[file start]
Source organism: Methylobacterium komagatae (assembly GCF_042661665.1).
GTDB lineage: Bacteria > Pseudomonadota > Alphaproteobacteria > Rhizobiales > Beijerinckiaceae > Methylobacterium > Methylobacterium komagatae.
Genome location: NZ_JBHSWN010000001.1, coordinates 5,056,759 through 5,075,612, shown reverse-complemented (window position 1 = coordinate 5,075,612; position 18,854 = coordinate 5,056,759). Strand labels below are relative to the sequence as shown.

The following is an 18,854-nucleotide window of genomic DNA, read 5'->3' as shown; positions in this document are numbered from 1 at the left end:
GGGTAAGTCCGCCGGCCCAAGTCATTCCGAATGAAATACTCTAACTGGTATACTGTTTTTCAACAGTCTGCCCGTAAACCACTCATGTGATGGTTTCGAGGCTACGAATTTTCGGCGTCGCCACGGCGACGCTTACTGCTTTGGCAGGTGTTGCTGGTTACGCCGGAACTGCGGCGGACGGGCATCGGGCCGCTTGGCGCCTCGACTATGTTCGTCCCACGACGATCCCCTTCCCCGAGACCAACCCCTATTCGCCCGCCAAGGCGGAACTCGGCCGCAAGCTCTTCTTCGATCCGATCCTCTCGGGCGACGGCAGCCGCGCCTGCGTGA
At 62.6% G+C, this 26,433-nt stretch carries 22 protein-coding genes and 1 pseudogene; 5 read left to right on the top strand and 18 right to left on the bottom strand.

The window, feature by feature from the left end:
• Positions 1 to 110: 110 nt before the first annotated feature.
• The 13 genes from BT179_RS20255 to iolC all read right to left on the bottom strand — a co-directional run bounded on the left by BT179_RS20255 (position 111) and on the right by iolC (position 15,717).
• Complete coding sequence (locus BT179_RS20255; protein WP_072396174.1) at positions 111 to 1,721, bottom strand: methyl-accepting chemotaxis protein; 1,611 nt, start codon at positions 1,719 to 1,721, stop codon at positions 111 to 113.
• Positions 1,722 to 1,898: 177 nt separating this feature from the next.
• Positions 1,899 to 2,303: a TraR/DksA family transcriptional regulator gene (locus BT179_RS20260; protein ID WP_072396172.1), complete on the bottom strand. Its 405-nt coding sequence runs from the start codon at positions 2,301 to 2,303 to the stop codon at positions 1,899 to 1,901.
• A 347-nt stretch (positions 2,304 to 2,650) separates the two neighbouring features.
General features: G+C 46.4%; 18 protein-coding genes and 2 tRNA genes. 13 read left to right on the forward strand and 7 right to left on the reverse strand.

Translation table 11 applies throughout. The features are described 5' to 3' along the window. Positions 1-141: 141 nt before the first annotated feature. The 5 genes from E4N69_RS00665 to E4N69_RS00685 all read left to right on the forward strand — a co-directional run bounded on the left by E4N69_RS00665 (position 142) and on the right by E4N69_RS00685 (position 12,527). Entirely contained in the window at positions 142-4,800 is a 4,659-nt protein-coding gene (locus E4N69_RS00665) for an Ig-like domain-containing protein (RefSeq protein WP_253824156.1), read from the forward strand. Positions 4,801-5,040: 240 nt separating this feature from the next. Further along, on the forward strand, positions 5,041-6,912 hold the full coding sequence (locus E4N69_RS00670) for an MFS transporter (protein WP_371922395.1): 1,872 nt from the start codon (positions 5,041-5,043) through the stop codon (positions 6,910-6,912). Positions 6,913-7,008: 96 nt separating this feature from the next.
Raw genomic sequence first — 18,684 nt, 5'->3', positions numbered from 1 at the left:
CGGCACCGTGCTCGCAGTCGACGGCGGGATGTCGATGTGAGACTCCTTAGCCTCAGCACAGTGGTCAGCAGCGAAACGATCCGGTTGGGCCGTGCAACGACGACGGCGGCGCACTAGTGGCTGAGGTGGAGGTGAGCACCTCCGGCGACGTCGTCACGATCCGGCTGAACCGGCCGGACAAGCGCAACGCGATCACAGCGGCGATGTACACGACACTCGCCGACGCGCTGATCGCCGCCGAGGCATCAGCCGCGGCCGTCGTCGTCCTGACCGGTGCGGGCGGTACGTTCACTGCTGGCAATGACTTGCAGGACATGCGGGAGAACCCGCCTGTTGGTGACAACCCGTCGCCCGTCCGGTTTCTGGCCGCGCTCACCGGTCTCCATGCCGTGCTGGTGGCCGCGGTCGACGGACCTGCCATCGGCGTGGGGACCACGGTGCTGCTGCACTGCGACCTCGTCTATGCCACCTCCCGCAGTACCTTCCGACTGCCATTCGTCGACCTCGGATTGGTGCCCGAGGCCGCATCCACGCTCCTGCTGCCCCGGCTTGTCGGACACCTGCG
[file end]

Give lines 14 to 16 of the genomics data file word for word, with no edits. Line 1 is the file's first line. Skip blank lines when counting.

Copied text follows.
General features: G+C 46.4%; 18 protein-coding genes and 2 tRNA genes. 13 read left to right on the forward strand and 7 right to left on the reverse strand.

Translation table 11 applies throughout. The features are described 5' to 3' along the window. Positions 1-141: 141 nt before the first annotated feature. The 5 genes from E4N69_RS00665 to E4N69_RS00685 all read left to right on the forward strand — a co-directional run bounded on the left by E4N69_RS00665 (position 142) and on the right by E4N69_RS00685 (position 12,527). Entirely contained in the window at positions 142-4,800 is a 4,659-nt protein-coding gene (locus E4N69_RS00665) for an Ig-like domain-containing protein (RefSeq protein WP_253824156.1), read from the forward strand. Positions 4,801-5,040: 240 nt separating this feature from the next. Further along, on the forward strand, positions 5,041-6,912 hold the full coding sequence (locus E4N69_RS00670) for an MFS transporter (protein WP_371922395.1): 1,872 nt from the start codon (positions 5,041-5,043) through the stop codon (positions 6,910-6,912). Positions 6,913-7,008: 96 nt separating this feature from the next.
Raw genomic sequence first — 18,684 nt, 5'->3', positions numbered from 1 at the left: